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Rural property market watch: Auction results indicate market strength

October 2015

 

 

 

Auctions are the order of the day in the local rural property market. Those wishing to sell a farm are finding auction is an efficient, dependable way to bring out the best possible response. Creating a clear, transparent competition encourages qualified purchasers to reach a fair value and settle on an optimum price, leaving all parties confident about where the market sits. 
Two significant South Waikato farms were sold at auction in late August. These sales underlined the regional market’s strength. A 187 hectare Tirohanga farm sold for $2.97 million and a 488 hectare Lichfield block sold for $5.25 million. Dairy was a factor in both: The former has a 100 hectare milking platform and a three-year-old, 30-a-side herringbone dairy shed; while the latter, until recently fully covered in plantation forest, now has approximately 117 hectares cleared and planted in pasture or crops. While the purchasers of both farms intend to use them to finish beef cattle, at least initially, the under-bidders at each auction were dairy farmers.
Those under-bidders are still motivated to buy so how their interest evolves over the coming season is worth watching, especially given recent gains at the latest GlobalDairyTrade auctions. Also actively in the market, some of the larger farming groups see opportunity to buy lean and put in place budgets that work for the scale of their operations. Even larger than the Lichfield block, another South Waikato forestry conversion should list for sale shortly and is likely to attract interest, initially probably for beef, although subsequent use for dairy once an upswing proceeds will also attract some.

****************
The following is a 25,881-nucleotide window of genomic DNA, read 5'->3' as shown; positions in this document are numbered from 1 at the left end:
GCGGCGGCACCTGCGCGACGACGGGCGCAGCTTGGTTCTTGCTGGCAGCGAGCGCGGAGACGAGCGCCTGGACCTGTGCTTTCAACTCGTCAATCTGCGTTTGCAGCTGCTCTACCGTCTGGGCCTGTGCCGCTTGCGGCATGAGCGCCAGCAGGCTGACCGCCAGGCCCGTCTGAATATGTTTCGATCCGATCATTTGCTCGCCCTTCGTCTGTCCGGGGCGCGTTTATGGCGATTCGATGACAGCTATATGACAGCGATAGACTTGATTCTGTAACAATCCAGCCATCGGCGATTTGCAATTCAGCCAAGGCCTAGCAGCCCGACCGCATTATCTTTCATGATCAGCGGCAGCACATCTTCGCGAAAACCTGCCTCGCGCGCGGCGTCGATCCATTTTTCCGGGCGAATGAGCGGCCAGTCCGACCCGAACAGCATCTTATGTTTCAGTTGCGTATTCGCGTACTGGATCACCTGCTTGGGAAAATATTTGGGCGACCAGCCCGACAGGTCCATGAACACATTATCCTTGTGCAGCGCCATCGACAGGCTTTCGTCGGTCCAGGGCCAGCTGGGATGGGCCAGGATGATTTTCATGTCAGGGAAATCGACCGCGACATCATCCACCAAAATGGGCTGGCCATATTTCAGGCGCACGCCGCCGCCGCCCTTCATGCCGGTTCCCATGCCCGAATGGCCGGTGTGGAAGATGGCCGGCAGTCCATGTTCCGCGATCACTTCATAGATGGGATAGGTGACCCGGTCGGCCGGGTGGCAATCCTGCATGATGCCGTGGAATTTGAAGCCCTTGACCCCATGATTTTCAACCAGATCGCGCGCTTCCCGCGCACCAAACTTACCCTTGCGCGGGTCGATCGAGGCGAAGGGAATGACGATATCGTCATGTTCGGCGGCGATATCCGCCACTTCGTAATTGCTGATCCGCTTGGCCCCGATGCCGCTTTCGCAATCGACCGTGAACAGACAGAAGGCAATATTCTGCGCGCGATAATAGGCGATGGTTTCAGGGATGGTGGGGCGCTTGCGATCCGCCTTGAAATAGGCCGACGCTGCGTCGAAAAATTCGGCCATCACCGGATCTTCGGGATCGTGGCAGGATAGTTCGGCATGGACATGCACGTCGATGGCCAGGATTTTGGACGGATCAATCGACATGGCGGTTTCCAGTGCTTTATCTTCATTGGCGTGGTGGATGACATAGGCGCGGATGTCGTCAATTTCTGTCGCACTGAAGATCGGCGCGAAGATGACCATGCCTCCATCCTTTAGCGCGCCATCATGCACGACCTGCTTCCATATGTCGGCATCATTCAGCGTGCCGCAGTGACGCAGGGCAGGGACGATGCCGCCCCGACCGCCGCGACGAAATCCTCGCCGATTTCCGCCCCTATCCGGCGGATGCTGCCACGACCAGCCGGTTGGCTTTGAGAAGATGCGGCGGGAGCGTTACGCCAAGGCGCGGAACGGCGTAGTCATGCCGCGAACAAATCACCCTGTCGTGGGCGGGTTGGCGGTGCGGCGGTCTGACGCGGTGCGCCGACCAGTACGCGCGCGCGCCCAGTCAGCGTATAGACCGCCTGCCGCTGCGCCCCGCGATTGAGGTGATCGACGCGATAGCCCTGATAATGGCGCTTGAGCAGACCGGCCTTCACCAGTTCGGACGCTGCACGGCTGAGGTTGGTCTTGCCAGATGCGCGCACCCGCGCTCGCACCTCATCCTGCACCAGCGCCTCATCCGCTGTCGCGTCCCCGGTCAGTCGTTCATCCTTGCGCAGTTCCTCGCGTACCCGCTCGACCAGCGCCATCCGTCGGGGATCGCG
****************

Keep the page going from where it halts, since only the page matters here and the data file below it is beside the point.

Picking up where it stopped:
In another noteworthy sale, a 44 hectare Putaruru dairy property went under the hammer on 16 September, changing hands for around $50,000 per hectare.
Two significant auctions scheduled this week will be instructive to those who monitor local rural property sales. Also indicating market sentiment, a smattering of farms producing 75,000 to 100,000 kilograms of milksolids will come onto the market shortly. These should attract first-time buyers although, based on current payout projections, farmers will need to work extra hard to achieve sustainable budgets.
Meanwhile, my colleagues elsewhere in PGG Wrightson Real Estate’s nationwide network report that viticulture, horticulture, beef and arable farmers all have reasons to be cheerful and, in localities where these land uses dominate, their profitability will drive vibrancy over the rest of 2015. That said, some regions, particularly further south, are noticing the effects of the dairy downturn, although generally the number of sales and listings have reduced while property values remain steady. 


Paul O’Sullivan is Bay of Plenty and Central Plateau Real Estate Manager for PGG Wrightson Real Estate Ltd. Since he began his career in real estate in 1978, he has negotiated sales in excess of $850 million worth of properties, including dairy, sheep and cattle, forestry, waterfront and agri-science projects.